New Jersey in the American Revolution
The American Revolution
The Revolutionary War in North Jersey
Chronology of the events of the American Revolution
Picture of William Franklin - from Franklin Institute Page
Greenwich, an early seaport town and the location of the NJ Tea Party.
New Jersey Loyalists:
Two meeting place for those with the Revolutionary Spirit:
Potter's Tavern, Bridgeton, NJ -- home of The Plain Dealer.
One of my essays, please send any comments or corrections.
The Battle of Red Bank 1777
During the American Revolution, the southern part of the state was famous for it's Privateers. The Captains that sailed out of Chestnut Neck were particularly annoying to British. They were so annoying that in September on 1778 a fleet of ships were sent from New York to subdue "The Nest of Rebel Pirates." On October 6, 1778, Chestnut Neck was burned and the British tried to continue up the river to destroy the Iron Works at Batsto.
It is generally referred to as
"The Battle of Chestnut Neck".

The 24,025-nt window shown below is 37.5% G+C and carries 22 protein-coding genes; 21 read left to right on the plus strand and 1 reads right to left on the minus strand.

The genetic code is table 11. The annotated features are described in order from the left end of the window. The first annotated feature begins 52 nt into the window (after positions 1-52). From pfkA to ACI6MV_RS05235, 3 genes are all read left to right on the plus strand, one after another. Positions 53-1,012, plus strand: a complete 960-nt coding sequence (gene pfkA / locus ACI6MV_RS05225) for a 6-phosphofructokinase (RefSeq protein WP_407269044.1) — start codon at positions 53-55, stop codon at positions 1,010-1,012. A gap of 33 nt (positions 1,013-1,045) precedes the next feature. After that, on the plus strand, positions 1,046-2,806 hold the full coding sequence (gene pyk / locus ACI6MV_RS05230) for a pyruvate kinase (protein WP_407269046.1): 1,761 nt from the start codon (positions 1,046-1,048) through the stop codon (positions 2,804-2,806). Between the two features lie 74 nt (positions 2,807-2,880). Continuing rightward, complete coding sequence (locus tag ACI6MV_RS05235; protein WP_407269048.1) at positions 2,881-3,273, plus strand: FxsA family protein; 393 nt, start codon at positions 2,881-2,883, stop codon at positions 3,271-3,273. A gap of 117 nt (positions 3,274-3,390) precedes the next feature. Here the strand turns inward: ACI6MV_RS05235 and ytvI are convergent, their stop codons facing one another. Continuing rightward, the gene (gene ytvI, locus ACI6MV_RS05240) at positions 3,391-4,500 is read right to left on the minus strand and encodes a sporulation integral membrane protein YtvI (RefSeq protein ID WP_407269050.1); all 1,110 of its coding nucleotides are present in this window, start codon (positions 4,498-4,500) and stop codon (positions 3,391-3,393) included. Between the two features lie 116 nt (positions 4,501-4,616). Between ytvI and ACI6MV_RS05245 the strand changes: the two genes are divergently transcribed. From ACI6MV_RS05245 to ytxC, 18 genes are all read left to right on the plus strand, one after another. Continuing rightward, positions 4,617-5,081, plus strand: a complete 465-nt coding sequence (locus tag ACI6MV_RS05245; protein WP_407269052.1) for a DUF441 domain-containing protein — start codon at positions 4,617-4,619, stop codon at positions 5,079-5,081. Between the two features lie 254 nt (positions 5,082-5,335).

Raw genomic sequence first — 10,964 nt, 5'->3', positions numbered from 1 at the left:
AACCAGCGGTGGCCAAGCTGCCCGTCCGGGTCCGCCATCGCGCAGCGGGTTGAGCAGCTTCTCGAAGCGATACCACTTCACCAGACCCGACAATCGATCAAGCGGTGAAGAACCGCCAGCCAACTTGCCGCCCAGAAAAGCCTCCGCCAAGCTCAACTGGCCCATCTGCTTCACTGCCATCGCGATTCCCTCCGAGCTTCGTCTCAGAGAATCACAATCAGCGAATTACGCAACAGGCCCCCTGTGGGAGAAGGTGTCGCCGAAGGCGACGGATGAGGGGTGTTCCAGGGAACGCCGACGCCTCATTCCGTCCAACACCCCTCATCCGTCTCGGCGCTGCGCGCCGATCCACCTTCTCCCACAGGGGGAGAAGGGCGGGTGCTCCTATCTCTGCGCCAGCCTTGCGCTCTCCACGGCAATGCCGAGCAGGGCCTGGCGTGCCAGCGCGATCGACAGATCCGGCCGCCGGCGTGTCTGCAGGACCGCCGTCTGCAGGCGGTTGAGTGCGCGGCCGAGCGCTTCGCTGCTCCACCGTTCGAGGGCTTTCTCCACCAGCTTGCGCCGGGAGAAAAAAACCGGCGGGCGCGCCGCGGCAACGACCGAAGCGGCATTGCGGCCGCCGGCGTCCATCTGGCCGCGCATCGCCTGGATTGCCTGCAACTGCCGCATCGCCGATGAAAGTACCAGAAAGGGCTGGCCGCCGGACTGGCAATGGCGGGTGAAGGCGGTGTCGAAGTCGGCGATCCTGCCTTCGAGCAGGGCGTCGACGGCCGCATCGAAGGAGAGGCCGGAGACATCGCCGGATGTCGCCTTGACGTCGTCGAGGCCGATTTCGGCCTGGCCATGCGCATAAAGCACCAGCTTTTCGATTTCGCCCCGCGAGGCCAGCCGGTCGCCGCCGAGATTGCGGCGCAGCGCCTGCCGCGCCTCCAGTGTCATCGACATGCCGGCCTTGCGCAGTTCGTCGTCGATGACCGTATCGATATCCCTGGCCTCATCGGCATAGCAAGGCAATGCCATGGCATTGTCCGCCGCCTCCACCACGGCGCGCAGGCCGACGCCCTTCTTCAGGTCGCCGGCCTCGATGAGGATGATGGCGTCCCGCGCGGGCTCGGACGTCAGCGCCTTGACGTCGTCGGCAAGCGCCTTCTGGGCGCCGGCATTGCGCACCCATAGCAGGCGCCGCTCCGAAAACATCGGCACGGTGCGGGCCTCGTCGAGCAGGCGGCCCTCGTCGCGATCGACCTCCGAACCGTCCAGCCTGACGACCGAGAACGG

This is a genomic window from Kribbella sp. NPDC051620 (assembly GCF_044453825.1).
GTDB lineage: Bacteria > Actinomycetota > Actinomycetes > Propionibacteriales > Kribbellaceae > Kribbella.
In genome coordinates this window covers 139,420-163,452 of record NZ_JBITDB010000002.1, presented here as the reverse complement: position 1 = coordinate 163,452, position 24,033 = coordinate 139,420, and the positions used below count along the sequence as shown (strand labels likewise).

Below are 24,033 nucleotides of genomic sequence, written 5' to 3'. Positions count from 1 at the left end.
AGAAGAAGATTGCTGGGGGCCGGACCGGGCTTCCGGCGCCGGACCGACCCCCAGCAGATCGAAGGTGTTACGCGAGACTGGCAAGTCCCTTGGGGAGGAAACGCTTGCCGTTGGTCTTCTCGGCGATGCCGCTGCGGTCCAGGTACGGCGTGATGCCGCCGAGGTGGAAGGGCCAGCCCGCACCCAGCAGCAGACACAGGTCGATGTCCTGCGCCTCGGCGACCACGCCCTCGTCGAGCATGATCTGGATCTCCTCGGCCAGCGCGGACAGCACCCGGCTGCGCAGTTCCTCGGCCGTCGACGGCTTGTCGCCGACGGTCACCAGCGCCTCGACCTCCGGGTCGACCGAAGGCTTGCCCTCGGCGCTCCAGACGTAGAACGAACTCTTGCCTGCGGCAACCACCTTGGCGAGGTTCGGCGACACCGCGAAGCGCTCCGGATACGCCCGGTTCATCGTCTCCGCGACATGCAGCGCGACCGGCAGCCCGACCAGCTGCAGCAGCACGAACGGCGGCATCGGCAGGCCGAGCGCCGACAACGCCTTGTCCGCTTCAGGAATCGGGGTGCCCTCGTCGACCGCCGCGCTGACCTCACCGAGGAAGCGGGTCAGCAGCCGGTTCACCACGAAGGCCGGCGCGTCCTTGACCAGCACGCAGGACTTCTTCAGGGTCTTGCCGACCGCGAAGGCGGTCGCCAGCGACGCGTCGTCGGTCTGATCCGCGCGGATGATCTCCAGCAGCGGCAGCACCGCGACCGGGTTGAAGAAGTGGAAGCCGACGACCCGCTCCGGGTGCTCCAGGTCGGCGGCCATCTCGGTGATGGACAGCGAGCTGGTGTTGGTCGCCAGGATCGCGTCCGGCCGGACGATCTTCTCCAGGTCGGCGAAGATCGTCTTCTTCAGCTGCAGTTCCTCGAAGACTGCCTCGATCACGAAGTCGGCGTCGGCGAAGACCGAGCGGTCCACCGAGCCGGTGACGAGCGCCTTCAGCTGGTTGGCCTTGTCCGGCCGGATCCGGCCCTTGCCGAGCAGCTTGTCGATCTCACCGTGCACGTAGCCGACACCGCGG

The British referred to it as "The Egg
Harbor Expedition," which is a more accurate since it included;
The burning of Chestnut Neck,
the grounding of the British ships and
the battle of Ridgway Farm.
The Stillwell Sisters - Heroines of the Revolution
A good website, with a tilt toward North Jersey this time.
New Jersey During the Revolution
What was life like for a Colonial Soldier?
Music, Video, Interactive Sound & Games
History of The Ford Mansion and The Wick
Farm in Morristown, George Washington's Military Headquarters and Encampment for
13,000 Soldiers in Winter of 1779-1780 (Morristown National Historic Park)
Great Reading! Private Journal of Margaret Morris--December 6-17, 1776
In 1836, John J. Smith, Jr., the grandson of Margaret Morris, had a journal reprinted kept by his grandmother in the weeks prior to the Battle of Trenton. She resided in Burlington, New Jersey. The journal was kept for her sister who resided in Montgomery Square, Pa. The journal, excerpted here, details her fears, beliefs and concerns.
of the Revolution
(link is currently missing, but I hope to find it again)
article by John J. Rust from Lighthouse Digest 11/96
New Jersey Founding Fathers (National Archives)
Contains portraits of signors of constitution
The New Jersey Constitution of 1776
Special Note: This Constitution did not specifically give or take away the right of women to vote. In fact women did vote under this Constitution.
Return to the NJ History Outline